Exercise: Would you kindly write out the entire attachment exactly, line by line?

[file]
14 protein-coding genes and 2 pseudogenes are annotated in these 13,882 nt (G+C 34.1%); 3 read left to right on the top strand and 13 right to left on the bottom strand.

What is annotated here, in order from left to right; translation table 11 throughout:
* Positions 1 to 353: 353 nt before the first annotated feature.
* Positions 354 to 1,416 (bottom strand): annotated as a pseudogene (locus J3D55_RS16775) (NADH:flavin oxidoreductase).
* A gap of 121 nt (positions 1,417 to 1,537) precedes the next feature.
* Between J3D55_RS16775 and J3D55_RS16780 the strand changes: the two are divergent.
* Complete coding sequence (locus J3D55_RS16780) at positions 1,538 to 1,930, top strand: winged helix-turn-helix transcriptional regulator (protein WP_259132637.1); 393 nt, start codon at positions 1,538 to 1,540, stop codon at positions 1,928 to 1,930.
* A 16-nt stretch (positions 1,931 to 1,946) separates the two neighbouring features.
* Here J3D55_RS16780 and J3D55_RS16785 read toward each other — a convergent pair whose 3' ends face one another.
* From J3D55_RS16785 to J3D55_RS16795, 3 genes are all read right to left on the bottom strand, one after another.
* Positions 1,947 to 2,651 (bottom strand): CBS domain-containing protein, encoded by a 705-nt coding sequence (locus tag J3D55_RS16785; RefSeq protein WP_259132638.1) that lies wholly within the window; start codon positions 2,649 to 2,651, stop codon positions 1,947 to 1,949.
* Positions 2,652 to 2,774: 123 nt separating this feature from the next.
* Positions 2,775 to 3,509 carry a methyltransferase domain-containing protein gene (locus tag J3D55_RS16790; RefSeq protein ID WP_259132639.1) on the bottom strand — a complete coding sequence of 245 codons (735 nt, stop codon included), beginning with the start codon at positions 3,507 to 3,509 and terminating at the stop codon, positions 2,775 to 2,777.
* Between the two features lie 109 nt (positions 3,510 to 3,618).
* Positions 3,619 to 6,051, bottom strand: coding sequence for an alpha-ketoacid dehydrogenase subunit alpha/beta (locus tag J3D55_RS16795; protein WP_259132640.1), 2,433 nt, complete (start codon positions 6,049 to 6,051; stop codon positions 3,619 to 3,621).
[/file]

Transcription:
14 protein-coding genes and 2 pseudogenes are annotated in these 13,882 nt (G+C 34.1%); 3 read left to right on the top strand and 13 right to left on the bottom strand.

What is annotated here, in order from left to right; translation table 11 throughout:
* Positions 1 to 353: 353 nt before the first annotated feature.
* Positions 354 to 1,416 (bottom strand): annotated as a pseudogene (locus J3D55_RS16775) (NADH:flavin oxidoreductase).
* A gap of 121 nt (positions 1,417 to 1,537) precedes the next feature.
* Between J3D55_RS16775 and J3D55_RS16780 the strand changes: the two are divergent.
* Complete coding sequence (locus J3D55_RS16780) at positions 1,538 to 1,930, top strand: winged helix-turn-helix transcriptional regulator (protein WP_259132637.1); 393 nt, start codon at positions 1,538 to 1,540, stop codon at positions 1,928 to 1,930.
* A 16-nt stretch (positions 1,931 to 1,946) separates the two neighbouring features.
* Here J3D55_RS16780 and J3D55_RS16785 read toward each other — a convergent pair whose 3' ends face one another.
* From J3D55_RS16785 to J3D55_RS16795, 3 genes are all read right to left on the bottom strand, one after another.
* Positions 1,947 to 2,651 (bottom strand): CBS domain-containing protein, encoded by a 705-nt coding sequence (locus tag J3D55_RS16785; RefSeq protein WP_259132638.1) that lies wholly within the window; start codon positions 2,649 to 2,651, stop codon positions 1,947 to 1,949.
* Positions 2,652 to 2,774: 123 nt separating this feature from the next.
* Positions 2,775 to 3,509 carry a methyltransferase domain-containing protein gene (locus tag J3D55_RS16790; RefSeq protein ID WP_259132639.1) on the bottom strand — a complete coding sequence of 245 codons (735 nt, stop codon included), beginning with the start codon at positions 3,507 to 3,509 and terminating at the stop codon, positions 2,775 to 2,777.
* Between the two features lie 109 nt (positions 3,510 to 3,618).
* Positions 3,619 to 6,051, bottom strand: coding sequence for an alpha-ketoacid dehydrogenase subunit alpha/beta (locus tag J3D55_RS16795; protein WP_259132640.1), 2,433 nt, complete (start codon positions 6,049 to 6,051; stop codon positions 3,619 to 3,621).